Launching a new product or service is expensive. In some cases, it can cost millions of dollars to roll out a new innovation. And it is for this reason that businesses need to become more in-tune with their usability testing.
The "why" of usability testing
In the simplest form, usability testing refers to the formal evaluation of a product or service by testing it with a select group of users. Observers watch how these users interact with the product and take copious notes for further analysis. Generally speaking, they are studying five specific components as laid out by UX research and consulting firm Nielson Norman Group:
Learnability: How simple is it for a user to accomplish a basic task the first time they use the product or solution? Is it intuitive?
Efficiency:How quickly are users able to use the product with the intended efficiency?
Memorability:If a user interacts with a product and then steps away for a period of time, do they remember enough about the product to use it with the same efficiency? Or do users have to relearn the process every time?
Errors: How many errors or mistakes do users make? Do they repeat these mistakes? How do they recover from the mistakes?
Satisfaction: How do the users like the product? Is it enjoyable and/or useful?
Usability testing is important for several reasons – many of which are specific to the company or product conducting the testing.
For starters, good usability testing identifies issues earlier on in the developmental process, which shortens the time and energy that goes into wasted development. This results in lower costs and greater profitability.
More importantly, usability testing leads to a better end product that is embraced with a higher degree of satisfaction among the target market. It does not guarantee success, but it prevents glaring issues from ruining a new product rollout.
Four tips for better usability testing
Sounds simple enough, right? Well, for anyone that has ever done usability testing, it quickly becomes evident just how challenging it really is. Here are some tips, suggestions and best practices to guide you along.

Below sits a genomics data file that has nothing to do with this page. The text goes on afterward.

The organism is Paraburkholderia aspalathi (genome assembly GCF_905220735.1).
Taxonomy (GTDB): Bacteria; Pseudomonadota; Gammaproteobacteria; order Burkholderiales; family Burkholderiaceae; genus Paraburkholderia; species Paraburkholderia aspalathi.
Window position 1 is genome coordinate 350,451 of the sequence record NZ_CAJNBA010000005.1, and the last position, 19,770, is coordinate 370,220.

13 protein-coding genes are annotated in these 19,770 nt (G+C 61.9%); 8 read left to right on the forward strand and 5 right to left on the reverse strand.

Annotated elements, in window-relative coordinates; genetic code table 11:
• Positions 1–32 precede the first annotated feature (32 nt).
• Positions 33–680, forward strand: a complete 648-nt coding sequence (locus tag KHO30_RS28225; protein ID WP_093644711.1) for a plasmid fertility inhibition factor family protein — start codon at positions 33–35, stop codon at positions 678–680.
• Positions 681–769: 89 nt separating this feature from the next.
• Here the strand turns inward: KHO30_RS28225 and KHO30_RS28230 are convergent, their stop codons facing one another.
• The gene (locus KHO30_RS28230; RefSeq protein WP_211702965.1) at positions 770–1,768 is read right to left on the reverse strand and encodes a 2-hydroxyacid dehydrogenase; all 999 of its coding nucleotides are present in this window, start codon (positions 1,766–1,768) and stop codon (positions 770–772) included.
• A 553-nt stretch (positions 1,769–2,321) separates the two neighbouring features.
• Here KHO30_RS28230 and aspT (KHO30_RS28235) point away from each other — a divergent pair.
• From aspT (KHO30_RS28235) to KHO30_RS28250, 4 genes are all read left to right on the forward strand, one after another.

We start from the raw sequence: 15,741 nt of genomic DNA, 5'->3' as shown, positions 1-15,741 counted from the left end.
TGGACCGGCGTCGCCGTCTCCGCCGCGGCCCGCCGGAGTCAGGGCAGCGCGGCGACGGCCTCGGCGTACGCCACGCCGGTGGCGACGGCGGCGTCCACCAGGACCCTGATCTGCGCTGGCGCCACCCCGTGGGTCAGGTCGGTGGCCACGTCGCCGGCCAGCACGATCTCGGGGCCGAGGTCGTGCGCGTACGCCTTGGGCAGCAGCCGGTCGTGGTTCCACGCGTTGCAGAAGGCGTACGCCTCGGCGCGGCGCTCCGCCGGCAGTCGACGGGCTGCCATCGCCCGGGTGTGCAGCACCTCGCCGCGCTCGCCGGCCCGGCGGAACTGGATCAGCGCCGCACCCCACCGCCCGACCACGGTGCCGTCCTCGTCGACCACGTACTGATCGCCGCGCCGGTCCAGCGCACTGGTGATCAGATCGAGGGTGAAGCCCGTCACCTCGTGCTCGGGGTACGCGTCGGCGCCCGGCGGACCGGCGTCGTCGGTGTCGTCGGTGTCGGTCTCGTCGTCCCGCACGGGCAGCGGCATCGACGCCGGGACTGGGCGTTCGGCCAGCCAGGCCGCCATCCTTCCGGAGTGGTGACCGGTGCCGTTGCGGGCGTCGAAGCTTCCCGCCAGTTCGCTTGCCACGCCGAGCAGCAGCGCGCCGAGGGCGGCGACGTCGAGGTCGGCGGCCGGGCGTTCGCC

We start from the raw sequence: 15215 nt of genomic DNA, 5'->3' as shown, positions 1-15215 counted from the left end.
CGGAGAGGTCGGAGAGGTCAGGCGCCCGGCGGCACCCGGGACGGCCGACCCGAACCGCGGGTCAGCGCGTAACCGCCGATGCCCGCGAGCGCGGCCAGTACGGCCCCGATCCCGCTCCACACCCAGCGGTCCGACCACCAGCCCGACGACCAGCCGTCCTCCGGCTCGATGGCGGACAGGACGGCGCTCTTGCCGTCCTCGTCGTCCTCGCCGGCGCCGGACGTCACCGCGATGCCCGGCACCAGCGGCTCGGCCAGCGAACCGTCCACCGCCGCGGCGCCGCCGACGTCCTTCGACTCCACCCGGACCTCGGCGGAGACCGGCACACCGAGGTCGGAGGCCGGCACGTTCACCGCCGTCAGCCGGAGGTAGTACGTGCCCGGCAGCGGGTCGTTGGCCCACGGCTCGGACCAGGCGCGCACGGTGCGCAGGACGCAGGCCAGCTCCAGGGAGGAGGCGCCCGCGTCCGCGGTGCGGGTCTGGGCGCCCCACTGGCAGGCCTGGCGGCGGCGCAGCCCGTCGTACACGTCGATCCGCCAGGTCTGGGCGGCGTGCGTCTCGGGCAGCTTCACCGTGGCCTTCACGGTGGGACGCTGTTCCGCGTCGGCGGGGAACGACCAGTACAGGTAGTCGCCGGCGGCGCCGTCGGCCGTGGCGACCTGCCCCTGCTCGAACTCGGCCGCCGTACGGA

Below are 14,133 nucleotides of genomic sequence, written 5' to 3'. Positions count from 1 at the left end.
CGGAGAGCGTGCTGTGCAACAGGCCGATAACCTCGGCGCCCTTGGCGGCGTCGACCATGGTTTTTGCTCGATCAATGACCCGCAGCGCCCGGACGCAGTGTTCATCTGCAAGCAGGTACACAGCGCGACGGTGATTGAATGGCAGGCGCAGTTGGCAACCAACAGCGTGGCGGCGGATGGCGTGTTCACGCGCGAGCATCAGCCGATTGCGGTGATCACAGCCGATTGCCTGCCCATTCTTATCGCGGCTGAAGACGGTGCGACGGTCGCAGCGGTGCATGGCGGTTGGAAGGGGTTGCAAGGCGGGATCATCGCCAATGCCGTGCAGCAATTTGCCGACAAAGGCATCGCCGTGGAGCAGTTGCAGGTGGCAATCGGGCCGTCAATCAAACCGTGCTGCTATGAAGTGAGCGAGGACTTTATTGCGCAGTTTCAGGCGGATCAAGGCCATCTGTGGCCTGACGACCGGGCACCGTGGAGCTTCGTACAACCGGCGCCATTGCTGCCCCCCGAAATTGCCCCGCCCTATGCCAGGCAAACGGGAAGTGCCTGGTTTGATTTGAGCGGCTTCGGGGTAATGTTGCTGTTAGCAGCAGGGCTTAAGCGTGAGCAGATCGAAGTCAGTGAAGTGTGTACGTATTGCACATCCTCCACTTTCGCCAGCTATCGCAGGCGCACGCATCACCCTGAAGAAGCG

Set clear criteria
What information are you trying to glean from the usability testing? While you will inevitably discover things you were not previously aware of, it does help to have some guardrails in place to focus the experience (both for you, as an observer and your participants).
Do not get caught up trying to deliver the perfect product to your participants. In fact, you are probably better off using a minimum viable product (MVP) to prevent distractions and zero in on what really matters.
Recruit the right participants
The people you recruit to be a part of your usability testing will make or break the results. Everyone will interact with your product in unique ways. You want to ensure you are putting the product in front of people who are in your target market. Otherwise, the insights could derail or sidetrack your larger objectives.
It is also smart to keep your test group to a small and manageable size. Many experts recommend a group no larger than five or six participants. You will have to judge what is best for your individual situation.
Look beyond the basics
Basic observation is great, but new technology makes it possible to dig into some of the more specific and minute elements of usability testing. Take video as an example.
"Digital video has become an important component of successful usability testing sessions," Intelligent Video Solutions explains. "Companies use digital video to record usability testings to increase the accuracy of the evaluations, to have a more in-depth understand of the initial impact a design has on the users, and to create video libraries which can be accessed at any time."
Video allows you to go back and review the usability testing session after the fact. It is especially helpful when observing multiple people at once.
As you observe your participants, be sure to focus on the big takeaways and broader trends. Becoming too sensitive to one outlier can push you away from what really matters.
Ask participants to think out loud
Clear expectations on the front end will allow you to gain more from your testing sessions. For example, if you want users to be verbal, make the request known. (in fact this is something you should always ask for).
"Think-aloud protocols, or TAP, involve participants thinking aloud as they are performing a set of specified tasks. Ask them to say whatever they are looking at, doing and feeling as they move through the user interface," UX designer, writer and expert Paul Olyslager advises.
Better testing equals better results
Whether it is a physical product or an advanced piece of enterprise software, better testing will produce better results. As challenging as usability testing can be, it is almost always worth the investment. Take your time, follow the right steps, and look at your product with a fresh set of eyes. In the long run, this extra step will give you the advantage you need.